Concerning the Title 18 – 1030 charge….I am looking into this as I was erroneously convicted. In my case the IO twice *had two different 32s) recommended dropping this charge because there was no regulation or order prohibiting me to use my access of a database to lookup SS numbers. The TC kept it on the charge sheet and good’ole Colonel Cumbie found me guilty.

    Now, there has been some recent developments in case law (researching for my Error Coram Vobis petition – Motion for reconsideration – Changes in caselaw can be used to overturn a defective charge) which state that there needs to be some sort of policy, regualation, or agreement setting forth Authorized Access, and absent of this there cannot be a charge of exceeding authorized access (Brett Senior & Associates v. Fitzgerald, LVRC Holdings LLC v. Brekka, and EF Cultural Travel BV v. Explorica, Inc”.)

    Now there is one case stating that any use of computer access to commit a crime might be exceeding authorized access because the accused “should have known better” (same argument in my case) – but the accused in that case had an agreement not use her access to commit crimes.

    What I am saying is that the Prosecutor should have some type of regulation or order specifying what the limitations of the accused authorized access is. If the TC is just walking in there with a “he should have known better” argument than the TC should expect to get a shellacking.

    But then again, like the AFCCA, any CCA would likely rubber-stamp it anyway without giving it much thought.

    My beef with this is that there are many other people more deserving that need to be charged with espionage (i.e. the entire AP in Iraq and Afghanistan).

    Anon, its a toss up that doesn’t matter when the IOs recommendation is ignored no matter if it is a JAG or grunt making it.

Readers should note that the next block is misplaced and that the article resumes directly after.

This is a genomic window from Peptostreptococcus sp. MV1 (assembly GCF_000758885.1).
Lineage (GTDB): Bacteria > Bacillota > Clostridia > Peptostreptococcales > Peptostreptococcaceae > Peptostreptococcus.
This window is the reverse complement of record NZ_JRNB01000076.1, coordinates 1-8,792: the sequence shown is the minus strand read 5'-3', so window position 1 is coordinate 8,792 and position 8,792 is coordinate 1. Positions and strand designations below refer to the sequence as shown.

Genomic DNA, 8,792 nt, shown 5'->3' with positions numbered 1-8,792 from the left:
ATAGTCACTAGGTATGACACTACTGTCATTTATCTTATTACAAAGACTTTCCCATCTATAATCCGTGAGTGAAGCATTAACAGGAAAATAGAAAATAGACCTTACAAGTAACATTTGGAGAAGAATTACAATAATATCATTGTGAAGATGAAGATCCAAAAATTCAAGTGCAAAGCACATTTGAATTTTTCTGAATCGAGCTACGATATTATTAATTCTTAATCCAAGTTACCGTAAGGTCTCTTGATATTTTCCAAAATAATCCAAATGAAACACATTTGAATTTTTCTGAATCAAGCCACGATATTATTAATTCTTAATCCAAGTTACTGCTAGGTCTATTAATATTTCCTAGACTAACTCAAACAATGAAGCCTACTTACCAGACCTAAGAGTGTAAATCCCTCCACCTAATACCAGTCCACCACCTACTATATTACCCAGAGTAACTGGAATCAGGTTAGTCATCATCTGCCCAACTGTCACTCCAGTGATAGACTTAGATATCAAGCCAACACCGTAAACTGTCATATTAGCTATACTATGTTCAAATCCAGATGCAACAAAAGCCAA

12. Anon says:

    I love Colonel Cumbie. A great judge and a true gentleman. I haven’t seen him in quite some time … how’s he doing? Presumably you’ve seen him more recently than I have.

  13. Anoncon says:

    Well my first court-martial was in 2004, he was the judge. For my second court-martial he detailed an outside Judge, but was called as a witness and testified telephonically (for an Article 10 motion). The final time he was a spectator and was waiting on Judge Whittier (sp) in 2007. He shook my hand and told me that I was too smart to get into this kind of trouble again. He asked about me a few years back when one of my Lawyer’s partners went before him.

    You’re right, he is a gentleman and I do not think he has been reversed once as a Judge (he has served as an MJ as back as 95′ as far as I can tell). He is on point and his opinions are sound.

    He was wrong about the Exceeding Authorized Access – but in his defense the caselaw came years after my trial.

    I know he has property in Florida and was asked not to retire a while back, I presume he has gone out to pasture.

    Funny Fact: After Trial my parents stated that they had seen the Judge several before by the Burger King parking lot – when my 71′ MG Midget was being towed off base back to Chicago he stopped and checked it out.